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5 Reasons Why Instructional Designers Should Make Stuff

In: elearningShowing my WorkTips

As you may have noticed, here on the blog I like to really break down my motivations for doing things. It’s certainly been a helpful way to gain insight into myself as an instructional designer, and I sincerely hope it’s helpful to others who are newbies like myself and trying to figure out where they stand and how to move forward. One of the things I’ve become really passionate about is making, and making as an instructional designer.

Do you even make, bros?

The bottom line is that it’s the practice of consistently making and releasing projects that makes all the difference in your ability to deliver on the job.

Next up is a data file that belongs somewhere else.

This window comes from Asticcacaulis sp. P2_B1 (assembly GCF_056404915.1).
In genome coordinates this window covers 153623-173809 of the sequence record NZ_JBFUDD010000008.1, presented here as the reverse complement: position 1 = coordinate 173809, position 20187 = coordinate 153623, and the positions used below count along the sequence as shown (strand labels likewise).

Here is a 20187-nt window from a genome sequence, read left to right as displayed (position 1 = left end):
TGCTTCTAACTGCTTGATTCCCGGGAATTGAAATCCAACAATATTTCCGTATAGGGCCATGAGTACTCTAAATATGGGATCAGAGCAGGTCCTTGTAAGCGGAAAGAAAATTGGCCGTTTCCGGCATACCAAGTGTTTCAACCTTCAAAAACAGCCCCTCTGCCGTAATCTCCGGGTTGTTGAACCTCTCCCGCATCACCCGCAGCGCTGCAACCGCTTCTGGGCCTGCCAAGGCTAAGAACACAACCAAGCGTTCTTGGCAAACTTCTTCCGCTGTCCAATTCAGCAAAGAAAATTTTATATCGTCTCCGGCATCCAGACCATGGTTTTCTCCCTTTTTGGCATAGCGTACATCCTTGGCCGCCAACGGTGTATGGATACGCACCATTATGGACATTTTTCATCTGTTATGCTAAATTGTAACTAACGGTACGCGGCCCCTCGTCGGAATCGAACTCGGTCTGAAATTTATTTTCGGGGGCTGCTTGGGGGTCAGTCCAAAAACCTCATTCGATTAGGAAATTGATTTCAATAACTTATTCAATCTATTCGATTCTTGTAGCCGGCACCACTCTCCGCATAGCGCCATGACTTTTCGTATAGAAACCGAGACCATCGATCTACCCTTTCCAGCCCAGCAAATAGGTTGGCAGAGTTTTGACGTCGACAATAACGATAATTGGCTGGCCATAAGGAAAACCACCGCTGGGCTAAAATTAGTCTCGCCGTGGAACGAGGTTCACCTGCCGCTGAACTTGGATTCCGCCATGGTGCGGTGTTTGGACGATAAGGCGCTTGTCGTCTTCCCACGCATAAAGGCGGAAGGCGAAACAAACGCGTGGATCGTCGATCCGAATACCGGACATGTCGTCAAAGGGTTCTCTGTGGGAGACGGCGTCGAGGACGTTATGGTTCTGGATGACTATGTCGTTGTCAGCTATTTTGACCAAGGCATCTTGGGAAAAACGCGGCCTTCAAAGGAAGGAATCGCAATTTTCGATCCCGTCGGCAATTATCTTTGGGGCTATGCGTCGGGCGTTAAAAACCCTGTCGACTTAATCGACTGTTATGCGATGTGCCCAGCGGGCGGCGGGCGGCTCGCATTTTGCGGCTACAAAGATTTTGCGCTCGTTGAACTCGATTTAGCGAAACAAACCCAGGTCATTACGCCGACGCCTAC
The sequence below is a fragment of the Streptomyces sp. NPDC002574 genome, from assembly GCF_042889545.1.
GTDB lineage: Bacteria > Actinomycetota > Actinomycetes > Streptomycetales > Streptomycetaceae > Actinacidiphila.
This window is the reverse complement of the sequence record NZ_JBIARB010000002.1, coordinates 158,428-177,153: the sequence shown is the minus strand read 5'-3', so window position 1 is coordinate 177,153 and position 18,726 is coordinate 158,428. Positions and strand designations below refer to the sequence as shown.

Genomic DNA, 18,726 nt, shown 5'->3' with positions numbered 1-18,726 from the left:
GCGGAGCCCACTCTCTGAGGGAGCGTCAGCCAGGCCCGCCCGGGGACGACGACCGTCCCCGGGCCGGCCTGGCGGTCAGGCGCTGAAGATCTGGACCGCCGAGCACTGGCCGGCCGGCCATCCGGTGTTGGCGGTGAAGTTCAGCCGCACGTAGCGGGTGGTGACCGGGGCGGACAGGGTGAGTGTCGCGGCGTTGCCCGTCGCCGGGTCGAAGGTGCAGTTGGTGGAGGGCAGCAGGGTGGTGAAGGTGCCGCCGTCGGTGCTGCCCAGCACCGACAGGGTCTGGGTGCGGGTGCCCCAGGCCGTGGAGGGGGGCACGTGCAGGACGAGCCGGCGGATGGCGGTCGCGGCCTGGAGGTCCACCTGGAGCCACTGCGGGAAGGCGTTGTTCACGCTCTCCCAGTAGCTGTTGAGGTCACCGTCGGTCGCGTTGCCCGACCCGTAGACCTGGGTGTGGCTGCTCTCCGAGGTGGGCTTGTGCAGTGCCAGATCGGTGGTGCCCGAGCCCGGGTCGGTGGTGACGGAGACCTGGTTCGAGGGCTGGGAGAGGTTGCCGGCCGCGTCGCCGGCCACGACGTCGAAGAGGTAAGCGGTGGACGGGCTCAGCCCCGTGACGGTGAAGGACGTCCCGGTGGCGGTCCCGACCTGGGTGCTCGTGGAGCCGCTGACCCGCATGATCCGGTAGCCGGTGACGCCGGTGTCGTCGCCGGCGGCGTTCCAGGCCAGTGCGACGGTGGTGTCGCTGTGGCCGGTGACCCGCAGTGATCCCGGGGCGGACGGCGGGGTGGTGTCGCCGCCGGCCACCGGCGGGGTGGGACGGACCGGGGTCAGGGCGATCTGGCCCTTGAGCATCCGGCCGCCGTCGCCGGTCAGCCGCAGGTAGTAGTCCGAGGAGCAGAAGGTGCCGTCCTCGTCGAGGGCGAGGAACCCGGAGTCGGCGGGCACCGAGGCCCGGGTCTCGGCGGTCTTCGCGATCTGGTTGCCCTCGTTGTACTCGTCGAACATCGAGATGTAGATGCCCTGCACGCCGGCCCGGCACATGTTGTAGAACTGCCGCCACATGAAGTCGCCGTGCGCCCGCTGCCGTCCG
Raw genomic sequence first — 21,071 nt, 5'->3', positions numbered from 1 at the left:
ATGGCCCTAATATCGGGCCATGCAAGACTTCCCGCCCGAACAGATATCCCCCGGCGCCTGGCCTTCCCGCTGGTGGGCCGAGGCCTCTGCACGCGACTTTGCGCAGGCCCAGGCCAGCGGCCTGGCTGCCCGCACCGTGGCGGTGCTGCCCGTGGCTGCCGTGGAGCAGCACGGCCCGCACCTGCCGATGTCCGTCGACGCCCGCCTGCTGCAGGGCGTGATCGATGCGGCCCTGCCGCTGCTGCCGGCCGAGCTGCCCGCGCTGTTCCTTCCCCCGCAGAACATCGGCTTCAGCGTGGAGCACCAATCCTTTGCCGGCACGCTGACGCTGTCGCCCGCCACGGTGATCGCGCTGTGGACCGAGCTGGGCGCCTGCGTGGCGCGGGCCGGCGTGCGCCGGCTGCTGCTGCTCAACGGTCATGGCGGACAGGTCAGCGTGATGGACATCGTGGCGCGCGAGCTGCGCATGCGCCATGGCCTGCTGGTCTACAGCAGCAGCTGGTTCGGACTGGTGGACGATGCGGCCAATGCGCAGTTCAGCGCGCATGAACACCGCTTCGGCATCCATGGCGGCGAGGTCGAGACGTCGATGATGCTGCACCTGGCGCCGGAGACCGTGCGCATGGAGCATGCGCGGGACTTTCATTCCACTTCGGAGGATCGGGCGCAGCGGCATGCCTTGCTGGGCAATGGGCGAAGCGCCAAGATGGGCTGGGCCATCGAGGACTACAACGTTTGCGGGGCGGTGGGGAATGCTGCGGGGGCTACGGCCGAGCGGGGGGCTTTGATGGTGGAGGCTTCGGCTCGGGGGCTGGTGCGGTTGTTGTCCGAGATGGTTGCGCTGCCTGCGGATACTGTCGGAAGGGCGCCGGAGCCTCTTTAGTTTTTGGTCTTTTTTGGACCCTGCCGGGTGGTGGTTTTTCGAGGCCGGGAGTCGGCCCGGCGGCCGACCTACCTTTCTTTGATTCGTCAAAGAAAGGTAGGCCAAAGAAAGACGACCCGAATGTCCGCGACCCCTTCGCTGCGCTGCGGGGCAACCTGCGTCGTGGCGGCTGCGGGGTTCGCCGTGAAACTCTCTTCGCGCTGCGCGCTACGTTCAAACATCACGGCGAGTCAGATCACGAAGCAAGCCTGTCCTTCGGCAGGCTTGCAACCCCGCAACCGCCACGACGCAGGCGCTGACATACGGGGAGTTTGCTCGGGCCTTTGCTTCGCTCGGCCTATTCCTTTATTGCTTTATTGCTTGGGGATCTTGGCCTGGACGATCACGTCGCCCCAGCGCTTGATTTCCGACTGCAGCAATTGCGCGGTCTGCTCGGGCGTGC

I didn’t go to school for instructional design but I did go to school for library and information science and, from discussions with others, it seems like the experiences are the same on a lot of levels. There’s a lot of emphasis on background and theory and learning. And even out here, connecting with thought leaders and listening in on conversations, there’s a lot to be discovered about all the theory and background and science your degree got wrong. This is all super valuable and I love to listen and learn and participate in these conversations. But it’s struck me that there isn’t as much emphasis on the value of actually making things. Oh, there are no shortages of technical tutorials (how to do x in a given authoring tool) and design tutorials (10 design trends to follow in 2015), but once you’ve watched the tutorials and followed the design trends, the bottom line is that it’s the practice of consistently making and releasing projects that makes all the difference in your ability to deliver on the job. With that in mind, here’s the top 5 reasons I take making as an instructional designer so seriously.